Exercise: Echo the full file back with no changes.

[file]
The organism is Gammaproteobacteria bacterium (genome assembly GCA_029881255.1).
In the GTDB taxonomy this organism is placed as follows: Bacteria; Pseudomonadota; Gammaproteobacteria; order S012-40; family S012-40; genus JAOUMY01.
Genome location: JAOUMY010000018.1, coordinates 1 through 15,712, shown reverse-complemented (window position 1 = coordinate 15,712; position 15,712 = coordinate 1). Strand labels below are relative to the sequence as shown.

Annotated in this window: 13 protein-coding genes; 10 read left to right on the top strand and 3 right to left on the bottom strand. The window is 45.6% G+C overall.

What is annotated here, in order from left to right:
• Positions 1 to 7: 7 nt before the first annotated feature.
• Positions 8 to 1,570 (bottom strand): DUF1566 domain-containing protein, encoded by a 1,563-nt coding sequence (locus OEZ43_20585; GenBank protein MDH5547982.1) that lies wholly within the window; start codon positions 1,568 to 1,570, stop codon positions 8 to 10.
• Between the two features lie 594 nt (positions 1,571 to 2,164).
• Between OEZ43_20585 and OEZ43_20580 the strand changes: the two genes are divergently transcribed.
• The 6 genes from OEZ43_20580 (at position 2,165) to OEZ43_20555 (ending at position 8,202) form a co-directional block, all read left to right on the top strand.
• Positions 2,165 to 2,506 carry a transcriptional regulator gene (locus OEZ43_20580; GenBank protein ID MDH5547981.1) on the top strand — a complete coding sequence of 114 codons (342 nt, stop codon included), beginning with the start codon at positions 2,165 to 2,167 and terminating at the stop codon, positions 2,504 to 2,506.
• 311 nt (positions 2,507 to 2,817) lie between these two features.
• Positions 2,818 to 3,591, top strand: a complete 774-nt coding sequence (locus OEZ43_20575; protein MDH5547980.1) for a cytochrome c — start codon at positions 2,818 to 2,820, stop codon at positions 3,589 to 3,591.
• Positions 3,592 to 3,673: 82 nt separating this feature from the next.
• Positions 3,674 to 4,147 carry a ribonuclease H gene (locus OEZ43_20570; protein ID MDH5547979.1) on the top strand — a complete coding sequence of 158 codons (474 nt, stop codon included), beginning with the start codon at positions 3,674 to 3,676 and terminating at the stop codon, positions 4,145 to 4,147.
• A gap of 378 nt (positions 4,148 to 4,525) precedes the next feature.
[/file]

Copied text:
The organism is Gammaproteobacteria bacterium (genome assembly GCA_029881255.1).
In the GTDB taxonomy this organism is placed as follows: Bacteria; Pseudomonadota; Gammaproteobacteria; order S012-40; family S012-40; genus JAOUMY01.
Genome location: JAOUMY010000018.1, coordinates 1 through 15,712, shown reverse-complemented (window position 1 = coordinate 15,712; position 15,712 = coordinate 1). Strand labels below are relative to the sequence as shown.

Annotated in this window: 13 protein-coding genes; 10 read left to right on the top strand and 3 right to left on the bottom strand. The window is 45.6% G+C overall.

What is annotated here, in order from left to right:
• Positions 1 to 7: 7 nt before the first annotated feature.
• Positions 8 to 1,570 (bottom strand): DUF1566 domain-containing protein, encoded by a 1,563-nt coding sequence (locus OEZ43_20585; GenBank protein MDH5547982.1) that lies wholly within the window; start codon positions 1,568 to 1,570, stop codon positions 8 to 10.
• Between the two features lie 594 nt (positions 1,571 to 2,164).
• Between OEZ43_20585 and OEZ43_20580 the strand changes: the two genes are divergently transcribed.
• The 6 genes from OEZ43_20580 (at position 2,165) to OEZ43_20555 (ending at position 8,202) form a co-directional block, all read left to right on the top strand.
• Positions 2,165 to 2,506 carry a transcriptional regulator gene (locus OEZ43_20580; GenBank protein ID MDH5547981.1) on the top strand — a complete coding sequence of 114 codons (342 nt, stop codon included), beginning with the start codon at positions 2,165 to 2,167 and terminating at the stop codon, positions 2,504 to 2,506.
• 311 nt (positions 2,507 to 2,817) lie between these two features.
• Positions 2,818 to 3,591, top strand: a complete 774-nt coding sequence (locus OEZ43_20575; protein MDH5547980.1) for a cytochrome c — start codon at positions 2,818 to 2,820, stop codon at positions 3,589 to 3,591.
• Positions 3,592 to 3,673: 82 nt separating this feature from the next.
• Positions 3,674 to 4,147 carry a ribonuclease H gene (locus OEZ43_20570; protein ID MDH5547979.1) on the top strand — a complete coding sequence of 158 codons (474 nt, stop codon included), beginning with the start codon at positions 3,674 to 3,676 and terminating at the stop codon, positions 4,145 to 4,147.
• A gap of 378 nt (positions 4,148 to 4,525) precedes the next feature.